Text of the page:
Baron Wenckheim’s Homecoming
‘Baron Wenkcheim’s Homecoming is a fitting capstone to Krasznahorkai’s tetralogy, one of the supreme achievements of contemporary literature. Now seems as good a time as any to name him among our greatest living novelists.’ Paris Review
Hailed internationally as perhaps the most important novel of the young twenty-first century, Baron Wenckheim’s Homecoming is the culmination of Laszlo Krasznahorkai’s remarkable and singular career.
Nearing the end of his life, Baron Bela Wenckheim decides to return to the provincial Hungarian town of his birth. Having escaped from his many casino debts in Buenos Aires, where he was living in exile, he wishes to be reunited with his high-school sweetheart Marika. What follows is an endless storm of gossip, con men and local politicians, vividly evoking the small town’s alternately drab and absurd existence. Spectacular actions are staged, death and the abyss loom, until finally doom is brought down on the unsuspecting residents of the town.
‘I’ve said a thousand times that I always wanted to write just one book. Now, with this novel, I can prove that I really wrote just one book in my life. This is the book – Satantango, Melancholy, War & War, and Baron. This is my one book.’ Laszlo Krasnahorkai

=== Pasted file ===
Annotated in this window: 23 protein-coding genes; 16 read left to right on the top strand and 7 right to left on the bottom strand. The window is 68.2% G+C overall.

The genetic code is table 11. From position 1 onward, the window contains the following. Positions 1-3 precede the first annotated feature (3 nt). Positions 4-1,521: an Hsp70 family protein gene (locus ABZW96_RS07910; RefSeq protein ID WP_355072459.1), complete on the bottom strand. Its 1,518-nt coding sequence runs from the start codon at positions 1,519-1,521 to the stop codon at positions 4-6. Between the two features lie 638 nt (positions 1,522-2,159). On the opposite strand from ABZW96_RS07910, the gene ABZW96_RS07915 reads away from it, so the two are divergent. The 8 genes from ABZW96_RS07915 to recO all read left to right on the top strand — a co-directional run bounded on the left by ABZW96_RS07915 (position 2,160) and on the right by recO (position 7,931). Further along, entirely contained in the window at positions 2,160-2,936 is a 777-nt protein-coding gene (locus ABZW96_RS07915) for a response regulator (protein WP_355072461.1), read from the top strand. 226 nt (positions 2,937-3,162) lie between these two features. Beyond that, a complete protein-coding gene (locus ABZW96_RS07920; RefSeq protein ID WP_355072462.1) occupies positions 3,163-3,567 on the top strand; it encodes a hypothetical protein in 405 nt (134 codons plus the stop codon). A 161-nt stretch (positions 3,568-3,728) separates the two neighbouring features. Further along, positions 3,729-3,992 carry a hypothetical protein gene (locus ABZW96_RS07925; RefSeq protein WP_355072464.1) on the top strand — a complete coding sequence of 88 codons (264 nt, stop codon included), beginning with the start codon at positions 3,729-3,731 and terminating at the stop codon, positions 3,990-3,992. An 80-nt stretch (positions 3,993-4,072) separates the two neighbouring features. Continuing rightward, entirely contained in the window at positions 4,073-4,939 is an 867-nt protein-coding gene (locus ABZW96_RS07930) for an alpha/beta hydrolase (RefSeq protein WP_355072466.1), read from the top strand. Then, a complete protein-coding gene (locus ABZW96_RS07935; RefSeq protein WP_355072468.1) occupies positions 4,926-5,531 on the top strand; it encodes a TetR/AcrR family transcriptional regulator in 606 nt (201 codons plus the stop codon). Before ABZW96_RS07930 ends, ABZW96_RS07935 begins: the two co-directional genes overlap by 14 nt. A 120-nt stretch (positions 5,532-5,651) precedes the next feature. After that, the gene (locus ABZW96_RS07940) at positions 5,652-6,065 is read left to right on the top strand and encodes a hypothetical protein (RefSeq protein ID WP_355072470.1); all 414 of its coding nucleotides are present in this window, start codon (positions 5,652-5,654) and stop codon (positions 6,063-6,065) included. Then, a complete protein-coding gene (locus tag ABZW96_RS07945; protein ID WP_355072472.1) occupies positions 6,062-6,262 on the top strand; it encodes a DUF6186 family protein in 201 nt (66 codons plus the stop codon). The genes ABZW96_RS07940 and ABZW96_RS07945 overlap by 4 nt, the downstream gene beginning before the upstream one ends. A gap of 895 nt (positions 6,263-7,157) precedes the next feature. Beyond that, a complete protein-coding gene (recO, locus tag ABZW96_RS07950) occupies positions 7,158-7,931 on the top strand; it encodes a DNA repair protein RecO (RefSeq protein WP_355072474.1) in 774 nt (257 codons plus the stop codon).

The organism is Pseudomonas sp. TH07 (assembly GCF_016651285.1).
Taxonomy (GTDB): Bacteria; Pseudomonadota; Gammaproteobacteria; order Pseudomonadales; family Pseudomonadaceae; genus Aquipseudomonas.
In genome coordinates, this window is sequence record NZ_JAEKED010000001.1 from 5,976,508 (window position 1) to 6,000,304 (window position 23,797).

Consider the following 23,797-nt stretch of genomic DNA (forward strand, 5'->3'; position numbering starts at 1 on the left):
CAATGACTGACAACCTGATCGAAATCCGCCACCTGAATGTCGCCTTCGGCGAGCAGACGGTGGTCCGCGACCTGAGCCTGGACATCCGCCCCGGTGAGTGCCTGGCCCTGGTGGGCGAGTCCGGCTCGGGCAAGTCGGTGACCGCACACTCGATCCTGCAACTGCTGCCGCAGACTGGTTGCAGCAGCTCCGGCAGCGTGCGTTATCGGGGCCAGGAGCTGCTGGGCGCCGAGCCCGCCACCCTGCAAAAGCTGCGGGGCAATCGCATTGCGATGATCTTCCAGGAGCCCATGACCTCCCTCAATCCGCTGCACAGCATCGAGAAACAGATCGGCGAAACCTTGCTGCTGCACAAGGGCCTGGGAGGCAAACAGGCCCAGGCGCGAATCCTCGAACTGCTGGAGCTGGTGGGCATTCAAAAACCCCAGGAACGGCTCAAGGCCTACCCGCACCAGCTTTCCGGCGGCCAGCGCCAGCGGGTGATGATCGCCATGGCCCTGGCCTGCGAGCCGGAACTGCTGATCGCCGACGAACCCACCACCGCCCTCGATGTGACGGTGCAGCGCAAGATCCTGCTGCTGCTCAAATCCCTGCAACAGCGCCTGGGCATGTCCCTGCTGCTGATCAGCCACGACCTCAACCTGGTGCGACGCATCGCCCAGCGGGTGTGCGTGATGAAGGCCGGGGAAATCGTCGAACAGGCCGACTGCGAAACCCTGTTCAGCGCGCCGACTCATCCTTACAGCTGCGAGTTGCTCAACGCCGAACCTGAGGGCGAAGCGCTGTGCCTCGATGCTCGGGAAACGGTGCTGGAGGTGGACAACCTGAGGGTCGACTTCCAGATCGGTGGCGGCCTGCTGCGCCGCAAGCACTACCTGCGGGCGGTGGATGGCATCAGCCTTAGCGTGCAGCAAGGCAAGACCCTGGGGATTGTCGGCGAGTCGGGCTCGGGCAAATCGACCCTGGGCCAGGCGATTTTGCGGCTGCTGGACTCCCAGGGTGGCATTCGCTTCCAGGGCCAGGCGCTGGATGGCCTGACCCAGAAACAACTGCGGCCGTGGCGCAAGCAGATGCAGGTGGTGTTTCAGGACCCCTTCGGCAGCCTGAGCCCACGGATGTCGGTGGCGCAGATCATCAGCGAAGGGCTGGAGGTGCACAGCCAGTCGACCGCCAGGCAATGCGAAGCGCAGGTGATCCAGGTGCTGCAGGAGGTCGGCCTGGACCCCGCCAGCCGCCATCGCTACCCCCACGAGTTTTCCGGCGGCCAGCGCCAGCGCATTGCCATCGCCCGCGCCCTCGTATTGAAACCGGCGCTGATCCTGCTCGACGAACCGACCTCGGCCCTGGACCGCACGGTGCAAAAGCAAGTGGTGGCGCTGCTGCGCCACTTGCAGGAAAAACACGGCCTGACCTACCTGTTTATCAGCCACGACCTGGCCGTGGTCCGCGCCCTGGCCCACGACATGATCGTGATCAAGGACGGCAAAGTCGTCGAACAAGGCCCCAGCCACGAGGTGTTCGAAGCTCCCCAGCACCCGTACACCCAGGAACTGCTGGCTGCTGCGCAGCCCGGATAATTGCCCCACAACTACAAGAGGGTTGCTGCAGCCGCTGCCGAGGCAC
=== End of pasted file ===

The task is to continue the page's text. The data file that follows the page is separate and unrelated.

Hungarian maestro Laszlo Krasznahorkai is laconic and shrewd, as practical as he is existential, capable of wresting huge laughs as well as immense profundity from the commonplace and the way in which we choose to respond to it. * Irish Times * The Hungarian maestro is on peerless form with a work of dark wit and dizzying prose -- Anthony Cummins * Observer * Mesmerisingly strange ... this blackly absurd satire of provincial Hungarian life is maddening, compelling - and very funny ... exhilaratingly out of step with most contemporary fiction * Guardian * Baron is not bedtime reading: you need your wits about you ... This is a novel that demands much of its readers, and gives much in return. In an era glutted with fiction as vapid and insubstantial as a Krispy Kreme doughnut, Baron Wenckheim's Homecoming is the real Linzer torte. * The New Statesman * A mantra of fret, a strangely uplifting pessimism ... the Hungarian master has created perhaps his most accessible novel * Prospect * With an immense cast and wide-ranging erudition, this novel [is] the culmination of a Hungarian master's career * New Yorker * This vortex of a novel compares neatly with Dostoevsky and shows Krasznahorkai at the absolute summit of his decades-long project. Apocalyptic, visionary, and mad, it flies off the page and stays lodged intractably wherever it lands. * Publisher's Weekly starred review * Krasznahorkai constantly pushes beyond the expected, escalating everything to the brink of deliriousness * The New York Times Book Review * Astounding * Die Zeit * The contemporary Hungarian master of apocalypse who inspires comparison with Gogol and Melville -- Susan Sontag
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